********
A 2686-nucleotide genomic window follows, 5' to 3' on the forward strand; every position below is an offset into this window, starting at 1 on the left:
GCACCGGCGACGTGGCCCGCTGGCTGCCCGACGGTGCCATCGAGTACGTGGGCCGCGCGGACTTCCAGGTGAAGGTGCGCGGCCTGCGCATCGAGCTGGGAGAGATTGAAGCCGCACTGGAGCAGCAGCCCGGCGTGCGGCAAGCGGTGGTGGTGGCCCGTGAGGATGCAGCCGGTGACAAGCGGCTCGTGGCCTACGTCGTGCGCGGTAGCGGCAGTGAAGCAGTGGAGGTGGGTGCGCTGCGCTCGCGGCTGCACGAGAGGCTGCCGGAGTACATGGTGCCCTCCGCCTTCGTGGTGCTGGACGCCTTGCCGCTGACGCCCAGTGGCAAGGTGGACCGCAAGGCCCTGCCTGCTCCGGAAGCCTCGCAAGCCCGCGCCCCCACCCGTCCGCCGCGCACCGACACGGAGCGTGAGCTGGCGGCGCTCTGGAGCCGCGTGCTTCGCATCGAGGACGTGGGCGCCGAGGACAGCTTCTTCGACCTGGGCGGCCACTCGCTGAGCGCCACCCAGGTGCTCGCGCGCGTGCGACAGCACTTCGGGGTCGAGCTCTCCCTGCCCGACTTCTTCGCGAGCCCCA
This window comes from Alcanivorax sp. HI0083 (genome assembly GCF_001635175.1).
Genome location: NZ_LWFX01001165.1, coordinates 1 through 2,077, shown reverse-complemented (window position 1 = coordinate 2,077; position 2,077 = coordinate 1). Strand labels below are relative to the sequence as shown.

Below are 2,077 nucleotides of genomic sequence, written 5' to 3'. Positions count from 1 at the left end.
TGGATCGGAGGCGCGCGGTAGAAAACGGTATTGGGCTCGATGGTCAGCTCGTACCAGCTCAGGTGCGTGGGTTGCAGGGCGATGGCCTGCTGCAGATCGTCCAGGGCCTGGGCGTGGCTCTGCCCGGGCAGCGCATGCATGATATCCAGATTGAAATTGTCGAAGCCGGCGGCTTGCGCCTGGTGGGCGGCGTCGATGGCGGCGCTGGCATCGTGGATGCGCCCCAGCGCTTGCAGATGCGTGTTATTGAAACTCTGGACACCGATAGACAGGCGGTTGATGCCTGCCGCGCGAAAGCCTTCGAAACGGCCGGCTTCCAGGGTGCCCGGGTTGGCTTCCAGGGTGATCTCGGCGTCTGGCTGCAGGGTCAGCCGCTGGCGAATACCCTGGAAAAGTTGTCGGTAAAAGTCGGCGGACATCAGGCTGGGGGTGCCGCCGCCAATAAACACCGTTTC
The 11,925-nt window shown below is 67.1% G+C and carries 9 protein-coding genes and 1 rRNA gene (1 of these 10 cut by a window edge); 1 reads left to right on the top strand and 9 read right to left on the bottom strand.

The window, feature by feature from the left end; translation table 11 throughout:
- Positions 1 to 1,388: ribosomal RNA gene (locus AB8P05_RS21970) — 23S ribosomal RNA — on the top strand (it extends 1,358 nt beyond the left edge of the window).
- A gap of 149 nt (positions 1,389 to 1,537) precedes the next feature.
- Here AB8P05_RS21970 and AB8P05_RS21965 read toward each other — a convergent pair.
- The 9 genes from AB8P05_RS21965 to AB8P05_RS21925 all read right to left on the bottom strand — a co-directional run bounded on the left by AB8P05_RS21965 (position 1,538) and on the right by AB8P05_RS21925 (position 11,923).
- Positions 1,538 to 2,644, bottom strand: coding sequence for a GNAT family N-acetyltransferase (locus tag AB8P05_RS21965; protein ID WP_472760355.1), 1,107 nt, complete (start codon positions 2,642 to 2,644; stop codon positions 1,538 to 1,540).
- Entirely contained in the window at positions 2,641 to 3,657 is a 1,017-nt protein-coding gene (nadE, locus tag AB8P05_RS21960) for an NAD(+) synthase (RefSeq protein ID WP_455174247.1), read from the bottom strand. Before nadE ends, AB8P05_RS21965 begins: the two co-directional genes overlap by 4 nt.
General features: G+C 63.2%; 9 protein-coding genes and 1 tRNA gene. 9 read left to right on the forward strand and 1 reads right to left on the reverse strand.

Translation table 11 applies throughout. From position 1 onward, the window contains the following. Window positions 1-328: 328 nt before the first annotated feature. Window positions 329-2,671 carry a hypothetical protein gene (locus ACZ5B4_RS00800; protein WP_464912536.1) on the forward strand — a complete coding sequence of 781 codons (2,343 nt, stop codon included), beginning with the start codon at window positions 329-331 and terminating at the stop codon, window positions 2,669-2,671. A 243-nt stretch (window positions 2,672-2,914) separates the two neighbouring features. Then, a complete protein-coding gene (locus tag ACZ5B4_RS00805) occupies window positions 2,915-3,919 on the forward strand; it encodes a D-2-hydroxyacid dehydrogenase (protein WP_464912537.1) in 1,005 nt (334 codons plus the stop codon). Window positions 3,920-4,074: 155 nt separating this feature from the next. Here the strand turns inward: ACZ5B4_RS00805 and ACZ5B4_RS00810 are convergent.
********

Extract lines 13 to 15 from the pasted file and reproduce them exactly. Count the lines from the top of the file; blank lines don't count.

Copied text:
- Positions 1,538 to 2,644, bottom strand: coding sequence for a GNAT family N-acetyltransferase (locus tag AB8P05_RS21965; protein ID WP_472760355.1), 1,107 nt, complete (start codon positions 2,642 to 2,644; stop codon positions 1,538 to 1,540).
- Entirely contained in the window at positions 2,641 to 3,657 is a 1,017-nt protein-coding gene (nadE, locus tag AB8P05_RS21960) for an NAD(+) synthase (RefSeq protein ID WP_455174247.1), read from the bottom strand. Before nadE ends, AB8P05_RS21965 begins: the two co-directional genes overlap by 4 nt.
General features: G+C 63.2%; 9 protein-coding genes and 1 tRNA gene. 9 read left to right on the forward strand and 1 reads right to left on the reverse strand.